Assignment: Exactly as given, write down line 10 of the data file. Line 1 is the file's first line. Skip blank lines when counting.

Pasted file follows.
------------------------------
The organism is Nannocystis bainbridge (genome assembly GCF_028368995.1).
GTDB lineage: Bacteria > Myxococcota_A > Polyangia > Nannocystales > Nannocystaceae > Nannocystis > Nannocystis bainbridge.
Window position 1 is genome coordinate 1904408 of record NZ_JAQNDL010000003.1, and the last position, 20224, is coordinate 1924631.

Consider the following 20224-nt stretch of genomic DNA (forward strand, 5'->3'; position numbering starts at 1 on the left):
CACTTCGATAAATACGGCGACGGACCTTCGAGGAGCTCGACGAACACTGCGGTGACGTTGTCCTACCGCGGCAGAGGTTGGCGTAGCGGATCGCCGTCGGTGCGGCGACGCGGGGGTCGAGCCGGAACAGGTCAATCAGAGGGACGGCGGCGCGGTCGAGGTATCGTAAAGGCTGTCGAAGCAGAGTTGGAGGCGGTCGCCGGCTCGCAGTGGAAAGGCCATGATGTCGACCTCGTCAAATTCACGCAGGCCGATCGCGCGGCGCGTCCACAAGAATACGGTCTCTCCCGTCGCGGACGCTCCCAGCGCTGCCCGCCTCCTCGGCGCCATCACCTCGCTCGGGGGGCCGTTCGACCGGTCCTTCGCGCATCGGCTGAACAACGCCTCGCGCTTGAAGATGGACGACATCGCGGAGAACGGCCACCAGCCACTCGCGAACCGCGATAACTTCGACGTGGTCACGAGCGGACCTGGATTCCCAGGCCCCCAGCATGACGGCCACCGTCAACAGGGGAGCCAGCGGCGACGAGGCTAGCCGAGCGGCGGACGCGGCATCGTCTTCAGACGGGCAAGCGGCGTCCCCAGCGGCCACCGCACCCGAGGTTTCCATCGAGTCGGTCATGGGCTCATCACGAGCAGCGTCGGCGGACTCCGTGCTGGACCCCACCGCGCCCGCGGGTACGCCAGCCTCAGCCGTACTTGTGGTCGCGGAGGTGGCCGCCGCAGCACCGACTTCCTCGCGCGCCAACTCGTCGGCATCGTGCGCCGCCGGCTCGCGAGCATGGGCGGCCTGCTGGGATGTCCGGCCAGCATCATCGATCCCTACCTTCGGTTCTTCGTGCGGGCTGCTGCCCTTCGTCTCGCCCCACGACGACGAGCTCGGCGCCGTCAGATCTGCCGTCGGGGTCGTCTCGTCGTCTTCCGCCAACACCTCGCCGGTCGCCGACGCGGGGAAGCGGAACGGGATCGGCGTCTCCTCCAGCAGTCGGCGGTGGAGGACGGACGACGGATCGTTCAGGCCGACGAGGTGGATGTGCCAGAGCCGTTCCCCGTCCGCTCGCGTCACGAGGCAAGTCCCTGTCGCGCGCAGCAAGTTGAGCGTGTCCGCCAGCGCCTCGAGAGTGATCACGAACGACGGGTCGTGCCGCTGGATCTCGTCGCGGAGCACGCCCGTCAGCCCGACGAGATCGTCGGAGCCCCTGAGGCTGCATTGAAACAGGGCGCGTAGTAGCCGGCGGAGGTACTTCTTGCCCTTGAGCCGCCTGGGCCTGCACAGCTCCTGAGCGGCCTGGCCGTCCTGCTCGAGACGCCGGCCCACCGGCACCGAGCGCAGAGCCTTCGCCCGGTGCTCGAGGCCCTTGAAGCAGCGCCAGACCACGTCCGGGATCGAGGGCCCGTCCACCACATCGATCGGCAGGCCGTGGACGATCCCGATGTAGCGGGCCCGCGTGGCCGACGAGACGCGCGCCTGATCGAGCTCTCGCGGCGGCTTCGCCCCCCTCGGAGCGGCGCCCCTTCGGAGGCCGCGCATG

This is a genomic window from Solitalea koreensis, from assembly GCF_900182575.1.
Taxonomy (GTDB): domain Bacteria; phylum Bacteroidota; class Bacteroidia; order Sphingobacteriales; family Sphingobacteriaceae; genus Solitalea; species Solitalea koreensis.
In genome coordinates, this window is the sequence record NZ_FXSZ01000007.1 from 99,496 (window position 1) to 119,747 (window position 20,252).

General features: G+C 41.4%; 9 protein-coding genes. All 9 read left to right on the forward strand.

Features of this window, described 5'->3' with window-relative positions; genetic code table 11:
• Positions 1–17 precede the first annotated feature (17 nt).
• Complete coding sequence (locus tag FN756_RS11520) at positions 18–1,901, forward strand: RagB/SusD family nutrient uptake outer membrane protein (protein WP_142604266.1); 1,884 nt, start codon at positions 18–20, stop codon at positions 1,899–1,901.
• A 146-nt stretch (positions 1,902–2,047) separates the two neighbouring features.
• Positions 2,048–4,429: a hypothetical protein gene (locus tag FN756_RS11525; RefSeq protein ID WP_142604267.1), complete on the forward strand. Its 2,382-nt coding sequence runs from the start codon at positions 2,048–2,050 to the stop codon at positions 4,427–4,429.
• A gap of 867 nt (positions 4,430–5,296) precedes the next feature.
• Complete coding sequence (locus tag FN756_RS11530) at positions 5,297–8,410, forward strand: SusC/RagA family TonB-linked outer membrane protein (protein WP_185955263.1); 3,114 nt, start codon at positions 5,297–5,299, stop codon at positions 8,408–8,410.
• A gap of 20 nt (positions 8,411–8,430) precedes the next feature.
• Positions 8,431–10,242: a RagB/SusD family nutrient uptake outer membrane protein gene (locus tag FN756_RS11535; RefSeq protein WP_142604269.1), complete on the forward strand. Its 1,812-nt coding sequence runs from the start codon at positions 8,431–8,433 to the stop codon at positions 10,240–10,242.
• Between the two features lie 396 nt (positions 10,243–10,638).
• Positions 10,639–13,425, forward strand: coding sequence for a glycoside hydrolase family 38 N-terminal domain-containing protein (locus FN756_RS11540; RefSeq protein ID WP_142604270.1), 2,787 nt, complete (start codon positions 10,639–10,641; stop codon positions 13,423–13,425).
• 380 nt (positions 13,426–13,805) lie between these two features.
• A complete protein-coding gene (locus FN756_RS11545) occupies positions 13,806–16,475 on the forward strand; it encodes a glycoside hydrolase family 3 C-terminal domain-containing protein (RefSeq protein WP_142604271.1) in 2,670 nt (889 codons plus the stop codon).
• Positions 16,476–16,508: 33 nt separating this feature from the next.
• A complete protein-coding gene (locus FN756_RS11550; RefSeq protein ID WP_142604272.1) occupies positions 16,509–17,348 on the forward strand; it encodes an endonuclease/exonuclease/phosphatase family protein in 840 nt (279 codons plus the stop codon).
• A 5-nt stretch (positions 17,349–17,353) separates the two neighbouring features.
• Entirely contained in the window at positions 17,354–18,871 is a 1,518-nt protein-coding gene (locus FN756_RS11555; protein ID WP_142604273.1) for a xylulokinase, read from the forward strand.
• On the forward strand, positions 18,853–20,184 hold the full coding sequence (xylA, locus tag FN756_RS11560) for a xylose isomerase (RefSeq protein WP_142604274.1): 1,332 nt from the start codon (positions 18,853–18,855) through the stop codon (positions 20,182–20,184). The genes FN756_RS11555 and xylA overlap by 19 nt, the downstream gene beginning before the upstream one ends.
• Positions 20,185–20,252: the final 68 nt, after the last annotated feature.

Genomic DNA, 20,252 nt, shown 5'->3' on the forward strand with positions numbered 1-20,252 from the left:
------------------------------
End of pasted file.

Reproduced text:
Features of this window, described 5'->3' with window-relative positions; genetic code table 11: